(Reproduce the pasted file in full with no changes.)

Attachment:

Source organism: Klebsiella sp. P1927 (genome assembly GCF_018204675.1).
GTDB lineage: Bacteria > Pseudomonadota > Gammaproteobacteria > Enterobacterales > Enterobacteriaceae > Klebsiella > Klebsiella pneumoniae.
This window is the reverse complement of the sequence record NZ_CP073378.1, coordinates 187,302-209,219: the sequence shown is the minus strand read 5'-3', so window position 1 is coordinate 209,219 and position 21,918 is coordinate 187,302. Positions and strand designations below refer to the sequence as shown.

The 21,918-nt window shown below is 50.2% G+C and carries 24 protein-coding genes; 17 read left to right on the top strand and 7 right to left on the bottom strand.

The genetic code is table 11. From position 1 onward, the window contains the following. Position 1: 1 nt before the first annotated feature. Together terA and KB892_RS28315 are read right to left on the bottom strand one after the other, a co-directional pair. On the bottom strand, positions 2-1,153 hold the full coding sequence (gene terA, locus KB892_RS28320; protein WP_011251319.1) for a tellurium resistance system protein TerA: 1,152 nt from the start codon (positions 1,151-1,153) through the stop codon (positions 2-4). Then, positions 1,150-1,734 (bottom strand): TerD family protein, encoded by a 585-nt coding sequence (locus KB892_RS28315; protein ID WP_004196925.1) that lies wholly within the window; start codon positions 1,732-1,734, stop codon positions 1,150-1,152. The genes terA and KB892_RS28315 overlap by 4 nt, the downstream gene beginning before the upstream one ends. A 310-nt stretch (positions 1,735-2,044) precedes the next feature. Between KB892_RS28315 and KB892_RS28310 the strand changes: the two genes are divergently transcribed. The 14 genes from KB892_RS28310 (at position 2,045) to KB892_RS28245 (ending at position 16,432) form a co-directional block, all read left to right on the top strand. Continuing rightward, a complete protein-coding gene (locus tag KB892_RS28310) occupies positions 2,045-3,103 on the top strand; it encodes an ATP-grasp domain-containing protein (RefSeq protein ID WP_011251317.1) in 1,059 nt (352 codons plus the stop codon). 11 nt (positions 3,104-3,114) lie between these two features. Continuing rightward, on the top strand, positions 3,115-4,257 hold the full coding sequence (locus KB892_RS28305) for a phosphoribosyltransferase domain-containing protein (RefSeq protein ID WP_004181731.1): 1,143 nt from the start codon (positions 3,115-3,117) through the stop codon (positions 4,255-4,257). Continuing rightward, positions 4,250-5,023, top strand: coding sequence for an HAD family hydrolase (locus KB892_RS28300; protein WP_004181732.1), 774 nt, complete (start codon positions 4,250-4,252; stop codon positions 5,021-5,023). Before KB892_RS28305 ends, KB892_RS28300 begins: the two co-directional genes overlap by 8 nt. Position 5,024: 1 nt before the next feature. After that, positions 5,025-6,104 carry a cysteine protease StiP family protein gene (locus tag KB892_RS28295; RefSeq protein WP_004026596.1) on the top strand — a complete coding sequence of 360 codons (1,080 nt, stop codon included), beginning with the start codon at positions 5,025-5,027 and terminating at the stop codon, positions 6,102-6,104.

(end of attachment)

Source organism: Klebsiella sp. P1927 (genome assembly GCF_018204675.1).
GTDB lineage: Bacteria > Pseudomonadota > Gammaproteobacteria > Enterobacterales > Enterobacteriaceae > Klebsiella > Klebsiella pneumoniae.
This window is the reverse complement of the sequence record NZ_CP073378.1, coordinates 187,302-209,219: the sequence shown is the minus strand read 5'-3', so window position 1 is coordinate 209,219 and position 21,918 is coordinate 187,302. Positions and strand designations below refer to the sequence as shown.

The 21,918-nt window shown below is 50.2% G+C and carries 24 protein-coding genes; 17 read left to right on the top strand and 7 right to left on the bottom strand.

The genetic code is table 11. From position 1 onward, the window contains the following. Position 1: 1 nt before the first annotated feature. Together terA and KB892_RS28315 are read right to left on the bottom strand one after the other, a co-directional pair. On the bottom strand, positions 2-1,153 hold the full coding sequence (gene terA, locus KB892_RS28320; protein WP_011251319.1) for a tellurium resistance system protein TerA: 1,152 nt from the start codon (positions 1,151-1,153) through the stop codon (positions 2-4). Then, positions 1,150-1,734 (bottom strand): TerD family protein, encoded by a 585-nt coding sequence (locus KB892_RS28315; protein ID WP_004196925.1) that lies wholly within the window; start codon positions 1,732-1,734, stop codon positions 1,150-1,152. The genes terA and KB892_RS28315 overlap by 4 nt, the downstream gene beginning before the upstream one ends. A 310-nt stretch (positions 1,735-2,044) precedes the next feature. Between KB892_RS28315 and KB892_RS28310 the strand changes: the two genes are divergently transcribed. The 14 genes from KB892_RS28310 (at position 2,045) to KB892_RS28245 (ending at position 16,432) form a co-directional block, all read left to right on the top strand. Continuing rightward, a complete protein-coding gene (locus tag KB892_RS28310) occupies positions 2,045-3,103 on the top strand; it encodes an ATP-grasp domain-containing protein (RefSeq protein ID WP_011251317.1) in 1,059 nt (352 codons plus the stop codon). 11 nt (positions 3,104-3,114) lie between these two features. Continuing rightward, on the top strand, positions 3,115-4,257 hold the full coding sequence (locus KB892_RS28305) for a phosphoribosyltransferase domain-containing protein (RefSeq protein ID WP_004181731.1): 1,143 nt from the start codon (positions 3,115-3,117) through the stop codon (positions 4,255-4,257). Continuing rightward, positions 4,250-5,023, top strand: coding sequence for an HAD family hydrolase (locus KB892_RS28300; protein WP_004181732.1), 774 nt, complete (start codon positions 4,250-4,252; stop codon positions 5,021-5,023). Before KB892_RS28305 ends, KB892_RS28300 begins: the two co-directional genes overlap by 8 nt. Position 5,024: 1 nt before the next feature. After that, positions 5,025-6,104 carry a cysteine protease StiP family protein gene (locus tag KB892_RS28295; RefSeq protein WP_004026596.1) on the top strand — a complete coding sequence of 360 codons (1,080 nt, stop codon included), beginning with the start codon at positions 5,025-5,027 and terminating at the stop codon, positions 6,102-6,104.